"That's going to be a really big thing over the next two years because the board and the executives have really backed me. There hadn't been any significant investment in IT here for eight years before I got here; since I've been here I've had approvals of business cases for security, for LANs, for WANs, for CRM, Office 365. When you add all that together, it becomes a significant amount of investment.
"I'm eternally grateful to the executives and the board for allowing me to drive forward, to make this transformation. Because that's what it is, it's transforming the way that we do business and the trust they've shown in me to actually lead them through that."
One of the early victories in securing this executive buy-in was an office move which enabled Oliver to "really engage in strategic conversations about remote working" and unlock the mobility potential of the business when previously less than 50 people were able to work remotely.
Oliver said that one of the biggest opportunities for Science Museum Group was in vendor management - working better with the organisation's suppliers and building new relationships with technology providers.
The CIO said that technology and IT companies wanted to have an association with the Science Museum and that the group was trying to raise its profile with a number of suppliers. Oliver also praised his dedicated IT procurement leader who was building a strong ecosystem of suppliers with good relationships between the organisations - with the vendors responding well to the notion of adding value to the Science Museum's visitors rather than selling in to the museum group.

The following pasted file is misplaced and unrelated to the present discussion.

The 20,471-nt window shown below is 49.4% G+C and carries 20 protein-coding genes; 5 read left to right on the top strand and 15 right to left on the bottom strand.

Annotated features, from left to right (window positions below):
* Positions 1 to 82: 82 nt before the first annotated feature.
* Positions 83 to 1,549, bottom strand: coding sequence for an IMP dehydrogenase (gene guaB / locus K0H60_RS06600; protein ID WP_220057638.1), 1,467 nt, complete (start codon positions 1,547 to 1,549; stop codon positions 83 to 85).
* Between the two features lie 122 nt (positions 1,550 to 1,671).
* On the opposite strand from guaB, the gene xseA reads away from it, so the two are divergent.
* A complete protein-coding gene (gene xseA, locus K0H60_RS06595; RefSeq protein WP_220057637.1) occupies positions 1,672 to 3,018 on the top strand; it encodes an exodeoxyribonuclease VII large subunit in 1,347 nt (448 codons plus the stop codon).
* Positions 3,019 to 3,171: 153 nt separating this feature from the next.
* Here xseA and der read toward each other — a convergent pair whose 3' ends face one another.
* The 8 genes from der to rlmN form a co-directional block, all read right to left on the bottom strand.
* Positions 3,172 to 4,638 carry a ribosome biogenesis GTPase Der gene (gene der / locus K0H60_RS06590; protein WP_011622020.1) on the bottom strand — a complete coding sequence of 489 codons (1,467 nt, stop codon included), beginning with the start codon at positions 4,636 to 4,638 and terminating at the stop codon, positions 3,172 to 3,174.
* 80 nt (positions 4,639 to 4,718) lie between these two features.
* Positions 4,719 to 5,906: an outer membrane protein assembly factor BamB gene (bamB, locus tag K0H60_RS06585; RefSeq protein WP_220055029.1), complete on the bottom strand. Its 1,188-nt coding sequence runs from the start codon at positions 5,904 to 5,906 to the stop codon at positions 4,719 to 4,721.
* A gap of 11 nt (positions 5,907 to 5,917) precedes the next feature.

One area where CIOs could improve vendor management was by working closely as a community or network, Oliver said. Although of course, this knowledge sharing has benefits far broader than relationships with the IT supplier market.
"I'm really fortunate because I came from the Royal Opera House and having Rob Greig [Director at the Parliamentary Digital Service] and Joe McFadden [Royal Opera House CTO] as people I can talk to serves a massive benefit," Oliver said. "I can turn and ask questions at any time, and that can be reciprocated.
"The museum group, whether that be Lydia Weller at the British Museum or next door at the Victoria & Albert, allows you to explore different options - which could have the potential to save the sector a lot of money through different approaches.
"We're not in competition and should be able to collaborate, and we should be able to share information that means both museums are going to provide a better experience for anyone who visits."
AR and hyperconvergence
Sign up for CIO Asia eNewsletters.